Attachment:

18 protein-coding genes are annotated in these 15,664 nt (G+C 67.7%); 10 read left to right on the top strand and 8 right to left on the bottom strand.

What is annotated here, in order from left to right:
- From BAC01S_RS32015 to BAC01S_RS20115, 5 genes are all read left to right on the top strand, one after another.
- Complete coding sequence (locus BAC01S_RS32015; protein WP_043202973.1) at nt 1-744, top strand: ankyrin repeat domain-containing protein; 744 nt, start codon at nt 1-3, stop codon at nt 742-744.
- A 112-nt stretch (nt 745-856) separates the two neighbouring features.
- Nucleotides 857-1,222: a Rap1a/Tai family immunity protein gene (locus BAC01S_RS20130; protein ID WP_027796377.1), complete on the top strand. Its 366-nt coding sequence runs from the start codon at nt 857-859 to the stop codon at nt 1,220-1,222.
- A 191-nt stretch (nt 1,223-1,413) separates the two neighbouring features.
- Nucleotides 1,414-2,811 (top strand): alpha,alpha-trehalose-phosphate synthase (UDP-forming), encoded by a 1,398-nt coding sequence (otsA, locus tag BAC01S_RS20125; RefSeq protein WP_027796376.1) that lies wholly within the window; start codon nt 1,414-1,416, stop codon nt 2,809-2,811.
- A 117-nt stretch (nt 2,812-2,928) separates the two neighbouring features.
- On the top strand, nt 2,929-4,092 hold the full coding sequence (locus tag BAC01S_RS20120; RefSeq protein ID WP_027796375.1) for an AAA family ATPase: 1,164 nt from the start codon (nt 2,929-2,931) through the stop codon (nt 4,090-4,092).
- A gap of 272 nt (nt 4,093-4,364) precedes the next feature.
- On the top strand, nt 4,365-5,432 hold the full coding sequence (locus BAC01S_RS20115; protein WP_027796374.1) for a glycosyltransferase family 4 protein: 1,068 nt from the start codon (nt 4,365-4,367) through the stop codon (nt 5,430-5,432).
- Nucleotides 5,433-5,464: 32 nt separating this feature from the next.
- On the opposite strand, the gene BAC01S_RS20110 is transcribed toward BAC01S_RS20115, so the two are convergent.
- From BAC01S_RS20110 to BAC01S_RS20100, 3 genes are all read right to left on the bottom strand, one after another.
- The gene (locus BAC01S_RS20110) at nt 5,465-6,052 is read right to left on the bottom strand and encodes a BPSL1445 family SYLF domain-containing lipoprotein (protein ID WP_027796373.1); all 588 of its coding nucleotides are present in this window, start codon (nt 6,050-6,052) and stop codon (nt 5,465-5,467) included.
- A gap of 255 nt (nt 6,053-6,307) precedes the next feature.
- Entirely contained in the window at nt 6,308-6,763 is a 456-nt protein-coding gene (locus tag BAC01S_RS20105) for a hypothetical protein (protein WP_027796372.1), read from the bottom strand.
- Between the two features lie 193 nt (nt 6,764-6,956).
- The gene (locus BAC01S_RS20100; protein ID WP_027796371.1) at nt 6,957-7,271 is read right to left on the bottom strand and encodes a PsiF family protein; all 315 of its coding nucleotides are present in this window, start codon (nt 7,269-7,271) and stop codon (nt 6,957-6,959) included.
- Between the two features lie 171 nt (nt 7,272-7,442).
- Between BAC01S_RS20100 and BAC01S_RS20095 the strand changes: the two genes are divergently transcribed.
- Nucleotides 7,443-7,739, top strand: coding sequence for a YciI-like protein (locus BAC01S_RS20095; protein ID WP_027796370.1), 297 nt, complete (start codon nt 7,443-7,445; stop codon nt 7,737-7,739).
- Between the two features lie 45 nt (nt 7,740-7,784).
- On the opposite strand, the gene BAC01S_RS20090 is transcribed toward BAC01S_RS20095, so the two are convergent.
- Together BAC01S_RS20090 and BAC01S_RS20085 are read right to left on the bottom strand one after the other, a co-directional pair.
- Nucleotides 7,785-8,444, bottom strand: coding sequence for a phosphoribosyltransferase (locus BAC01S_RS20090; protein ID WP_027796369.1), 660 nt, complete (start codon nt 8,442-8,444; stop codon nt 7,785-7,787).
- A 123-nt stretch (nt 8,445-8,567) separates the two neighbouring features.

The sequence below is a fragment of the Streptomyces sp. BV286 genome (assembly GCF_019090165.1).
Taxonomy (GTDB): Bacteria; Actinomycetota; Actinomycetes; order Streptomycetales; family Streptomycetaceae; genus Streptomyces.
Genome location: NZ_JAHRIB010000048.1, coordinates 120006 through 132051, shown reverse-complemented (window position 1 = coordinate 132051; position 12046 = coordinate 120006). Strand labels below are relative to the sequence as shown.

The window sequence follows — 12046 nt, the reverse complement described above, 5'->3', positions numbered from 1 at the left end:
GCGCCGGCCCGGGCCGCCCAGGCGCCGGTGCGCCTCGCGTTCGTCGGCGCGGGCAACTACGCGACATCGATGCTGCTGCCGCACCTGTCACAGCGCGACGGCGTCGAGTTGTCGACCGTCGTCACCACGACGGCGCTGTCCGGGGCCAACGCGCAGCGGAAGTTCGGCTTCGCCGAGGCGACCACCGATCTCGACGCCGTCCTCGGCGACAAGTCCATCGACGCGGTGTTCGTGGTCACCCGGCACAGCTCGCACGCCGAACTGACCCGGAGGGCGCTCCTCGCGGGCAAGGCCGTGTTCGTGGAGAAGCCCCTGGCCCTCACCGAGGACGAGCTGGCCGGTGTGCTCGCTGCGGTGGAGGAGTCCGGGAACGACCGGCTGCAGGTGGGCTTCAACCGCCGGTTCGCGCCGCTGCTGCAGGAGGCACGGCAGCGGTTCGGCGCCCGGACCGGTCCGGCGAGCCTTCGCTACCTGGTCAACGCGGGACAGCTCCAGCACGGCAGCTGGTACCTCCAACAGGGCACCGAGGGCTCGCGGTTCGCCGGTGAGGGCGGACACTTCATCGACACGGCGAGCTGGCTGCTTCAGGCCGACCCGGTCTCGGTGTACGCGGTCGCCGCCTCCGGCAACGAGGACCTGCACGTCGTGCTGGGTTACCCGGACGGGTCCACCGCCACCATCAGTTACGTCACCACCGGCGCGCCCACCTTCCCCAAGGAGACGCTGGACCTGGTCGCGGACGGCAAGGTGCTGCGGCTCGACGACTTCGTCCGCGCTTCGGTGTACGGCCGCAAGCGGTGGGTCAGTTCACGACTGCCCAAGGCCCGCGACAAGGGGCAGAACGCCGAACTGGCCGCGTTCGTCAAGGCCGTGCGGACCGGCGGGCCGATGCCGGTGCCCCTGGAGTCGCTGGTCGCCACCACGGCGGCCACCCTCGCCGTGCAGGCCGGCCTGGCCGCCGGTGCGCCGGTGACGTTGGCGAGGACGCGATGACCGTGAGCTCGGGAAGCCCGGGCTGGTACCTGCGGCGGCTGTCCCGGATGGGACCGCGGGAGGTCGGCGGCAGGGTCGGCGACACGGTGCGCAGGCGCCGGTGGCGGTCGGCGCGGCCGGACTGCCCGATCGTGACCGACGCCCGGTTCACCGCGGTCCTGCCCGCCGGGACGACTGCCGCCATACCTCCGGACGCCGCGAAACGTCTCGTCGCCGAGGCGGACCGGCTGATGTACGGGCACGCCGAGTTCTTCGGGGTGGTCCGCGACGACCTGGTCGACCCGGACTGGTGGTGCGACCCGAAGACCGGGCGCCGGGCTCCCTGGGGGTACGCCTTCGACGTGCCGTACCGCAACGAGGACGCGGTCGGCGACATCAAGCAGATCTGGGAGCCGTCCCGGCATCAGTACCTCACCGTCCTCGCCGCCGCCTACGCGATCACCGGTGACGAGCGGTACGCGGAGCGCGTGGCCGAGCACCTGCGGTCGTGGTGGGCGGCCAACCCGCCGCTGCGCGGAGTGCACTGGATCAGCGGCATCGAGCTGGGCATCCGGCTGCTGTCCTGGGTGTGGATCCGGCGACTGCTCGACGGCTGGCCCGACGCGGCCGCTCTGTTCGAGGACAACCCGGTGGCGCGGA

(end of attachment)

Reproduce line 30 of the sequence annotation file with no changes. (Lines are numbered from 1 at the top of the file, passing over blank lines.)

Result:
Taxonomy (GTDB): Bacteria; Actinomycetota; Actinomycetes; order Streptomycetales; family Streptomycetaceae; genus Streptomyces.